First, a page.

Employers in Florida should always be prepared when it comes to keeping their employees safe. It all begins with knowing what hazards an industry faces. The following are a just a few key factors that employers in any industry might need to address.
The first is indoor air quality. A poorly ventilated office building might make the workers sick through pollen and mold exposure. If more than 20% of a building's occupants become sick, then employers are probably facing something called sick building syndrome.
If the workplace has industrial chemicals like benzene or chloroform, their use should be regulated. One contaminant that employers will especially want to watch out for is asbestos. This mineral can be found in building materials from before the 1970s, including roofing sheets, pipes and electrical wiring. Those in the wood industries run the risk of getting exposed to silica, which can lead to lung disease.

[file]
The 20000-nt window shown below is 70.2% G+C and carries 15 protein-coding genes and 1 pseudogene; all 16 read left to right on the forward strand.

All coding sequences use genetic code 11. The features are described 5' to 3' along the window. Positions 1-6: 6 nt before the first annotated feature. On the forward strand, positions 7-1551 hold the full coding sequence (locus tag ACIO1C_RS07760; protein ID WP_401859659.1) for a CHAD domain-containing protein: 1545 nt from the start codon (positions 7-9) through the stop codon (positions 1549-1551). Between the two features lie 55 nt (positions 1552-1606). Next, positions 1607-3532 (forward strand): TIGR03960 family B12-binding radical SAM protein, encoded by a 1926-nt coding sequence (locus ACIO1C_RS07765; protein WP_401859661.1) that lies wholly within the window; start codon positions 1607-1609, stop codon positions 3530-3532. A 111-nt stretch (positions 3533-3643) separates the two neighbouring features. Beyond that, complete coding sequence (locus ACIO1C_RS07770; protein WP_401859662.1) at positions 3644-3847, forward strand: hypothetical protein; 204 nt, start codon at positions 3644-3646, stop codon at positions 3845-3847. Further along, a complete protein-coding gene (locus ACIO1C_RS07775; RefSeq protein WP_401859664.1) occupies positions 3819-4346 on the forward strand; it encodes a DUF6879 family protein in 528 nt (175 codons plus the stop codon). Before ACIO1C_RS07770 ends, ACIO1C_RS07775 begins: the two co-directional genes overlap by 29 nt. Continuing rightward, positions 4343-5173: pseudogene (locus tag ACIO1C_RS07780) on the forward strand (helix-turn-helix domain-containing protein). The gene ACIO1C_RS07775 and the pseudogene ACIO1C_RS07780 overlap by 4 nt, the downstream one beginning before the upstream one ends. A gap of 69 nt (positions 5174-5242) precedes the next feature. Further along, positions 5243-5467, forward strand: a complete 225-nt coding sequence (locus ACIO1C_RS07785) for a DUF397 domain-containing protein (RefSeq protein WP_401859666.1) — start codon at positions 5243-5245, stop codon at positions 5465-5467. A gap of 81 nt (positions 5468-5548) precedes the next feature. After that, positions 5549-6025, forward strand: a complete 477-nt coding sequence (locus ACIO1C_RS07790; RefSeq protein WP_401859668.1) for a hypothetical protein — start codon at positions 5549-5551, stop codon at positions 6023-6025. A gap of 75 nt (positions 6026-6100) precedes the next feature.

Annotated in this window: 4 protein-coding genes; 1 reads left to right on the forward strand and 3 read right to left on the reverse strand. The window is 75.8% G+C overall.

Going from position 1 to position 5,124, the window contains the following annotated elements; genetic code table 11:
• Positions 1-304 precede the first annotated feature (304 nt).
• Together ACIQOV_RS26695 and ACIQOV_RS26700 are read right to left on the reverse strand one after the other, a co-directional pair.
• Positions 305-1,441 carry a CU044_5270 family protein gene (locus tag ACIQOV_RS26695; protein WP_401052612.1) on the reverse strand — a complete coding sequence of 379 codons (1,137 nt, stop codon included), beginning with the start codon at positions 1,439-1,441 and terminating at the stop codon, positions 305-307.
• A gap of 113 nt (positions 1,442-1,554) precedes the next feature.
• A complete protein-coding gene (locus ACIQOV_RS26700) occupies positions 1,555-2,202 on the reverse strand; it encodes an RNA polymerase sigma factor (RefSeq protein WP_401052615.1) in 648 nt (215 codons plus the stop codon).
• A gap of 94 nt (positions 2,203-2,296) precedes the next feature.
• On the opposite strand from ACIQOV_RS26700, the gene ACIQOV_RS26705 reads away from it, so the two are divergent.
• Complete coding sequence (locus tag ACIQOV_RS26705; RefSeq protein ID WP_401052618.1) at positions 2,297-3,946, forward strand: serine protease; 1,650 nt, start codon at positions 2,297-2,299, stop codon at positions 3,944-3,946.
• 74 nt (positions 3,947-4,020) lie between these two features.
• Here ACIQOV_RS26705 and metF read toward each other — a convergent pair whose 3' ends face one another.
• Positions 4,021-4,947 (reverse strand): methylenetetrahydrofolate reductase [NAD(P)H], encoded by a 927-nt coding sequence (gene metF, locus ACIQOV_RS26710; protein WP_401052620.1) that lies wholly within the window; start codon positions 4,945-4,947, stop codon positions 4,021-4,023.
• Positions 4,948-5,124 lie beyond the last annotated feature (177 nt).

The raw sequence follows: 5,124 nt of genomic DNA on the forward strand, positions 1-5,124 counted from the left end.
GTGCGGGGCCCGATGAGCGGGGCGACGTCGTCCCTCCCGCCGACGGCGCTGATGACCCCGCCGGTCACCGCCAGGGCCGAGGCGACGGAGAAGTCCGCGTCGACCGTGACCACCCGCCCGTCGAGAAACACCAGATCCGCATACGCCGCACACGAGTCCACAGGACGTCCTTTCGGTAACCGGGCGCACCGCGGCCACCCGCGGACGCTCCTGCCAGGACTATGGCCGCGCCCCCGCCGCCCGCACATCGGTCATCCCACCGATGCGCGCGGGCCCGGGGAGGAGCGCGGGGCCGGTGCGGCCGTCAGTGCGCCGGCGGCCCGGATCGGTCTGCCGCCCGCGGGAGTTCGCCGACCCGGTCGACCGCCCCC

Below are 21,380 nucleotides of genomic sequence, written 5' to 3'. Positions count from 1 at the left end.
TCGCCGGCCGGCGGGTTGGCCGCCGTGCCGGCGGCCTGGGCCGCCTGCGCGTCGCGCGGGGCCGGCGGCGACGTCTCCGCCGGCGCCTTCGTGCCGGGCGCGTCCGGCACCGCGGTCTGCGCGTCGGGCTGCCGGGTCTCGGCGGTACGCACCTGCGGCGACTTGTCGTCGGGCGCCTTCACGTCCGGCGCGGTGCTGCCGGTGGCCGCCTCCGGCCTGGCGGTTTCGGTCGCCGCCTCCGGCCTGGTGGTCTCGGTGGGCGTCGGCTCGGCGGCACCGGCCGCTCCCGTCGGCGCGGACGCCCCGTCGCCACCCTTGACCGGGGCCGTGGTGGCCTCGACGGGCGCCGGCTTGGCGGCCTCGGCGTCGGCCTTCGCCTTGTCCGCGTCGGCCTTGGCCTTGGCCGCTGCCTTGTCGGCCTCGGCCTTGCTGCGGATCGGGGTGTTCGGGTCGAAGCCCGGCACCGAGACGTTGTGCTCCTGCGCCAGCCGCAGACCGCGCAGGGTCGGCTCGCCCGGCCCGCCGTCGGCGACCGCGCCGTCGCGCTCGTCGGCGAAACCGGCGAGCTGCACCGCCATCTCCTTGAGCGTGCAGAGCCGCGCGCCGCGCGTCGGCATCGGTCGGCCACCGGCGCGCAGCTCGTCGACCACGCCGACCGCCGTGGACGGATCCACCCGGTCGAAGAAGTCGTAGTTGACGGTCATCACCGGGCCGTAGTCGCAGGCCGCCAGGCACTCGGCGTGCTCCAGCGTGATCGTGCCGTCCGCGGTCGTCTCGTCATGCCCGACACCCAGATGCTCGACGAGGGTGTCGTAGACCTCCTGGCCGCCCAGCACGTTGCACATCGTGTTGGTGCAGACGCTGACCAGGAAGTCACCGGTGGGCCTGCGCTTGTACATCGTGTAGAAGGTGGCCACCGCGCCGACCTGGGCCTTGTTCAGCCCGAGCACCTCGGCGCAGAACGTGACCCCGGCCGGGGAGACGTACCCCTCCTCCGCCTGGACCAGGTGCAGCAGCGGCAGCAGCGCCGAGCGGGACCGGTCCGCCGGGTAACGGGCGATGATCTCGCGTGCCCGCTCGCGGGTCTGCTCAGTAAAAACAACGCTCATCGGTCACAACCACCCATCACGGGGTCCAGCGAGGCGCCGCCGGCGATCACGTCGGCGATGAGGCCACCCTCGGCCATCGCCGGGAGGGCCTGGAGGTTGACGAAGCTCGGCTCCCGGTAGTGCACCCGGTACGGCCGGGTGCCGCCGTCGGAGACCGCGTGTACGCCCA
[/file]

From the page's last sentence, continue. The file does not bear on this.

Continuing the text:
Another factor is ergonomics. If employees cannot assume comfortable positions in their desk chairs, they may suffer musculoskeletal disorders like lower back injuries and tendonitis. Lastly, employers must continually train workers on how to identify and eliminate hazards. They should also foster an environment of mutual trust where workers can easily open up about any hazards they see.
Should there be a workplace accident, the victim could file for workers' compensation benefits and be covered for certain medical costs. These benefits can also provide wage replacement and reimburse victims for short- or long-term disability leave. Still, employers can deny payment under some circumstances. This is why it may be smart to hire a lawyer who knows about workers' compensation law. The lawyer could assist with an appeal.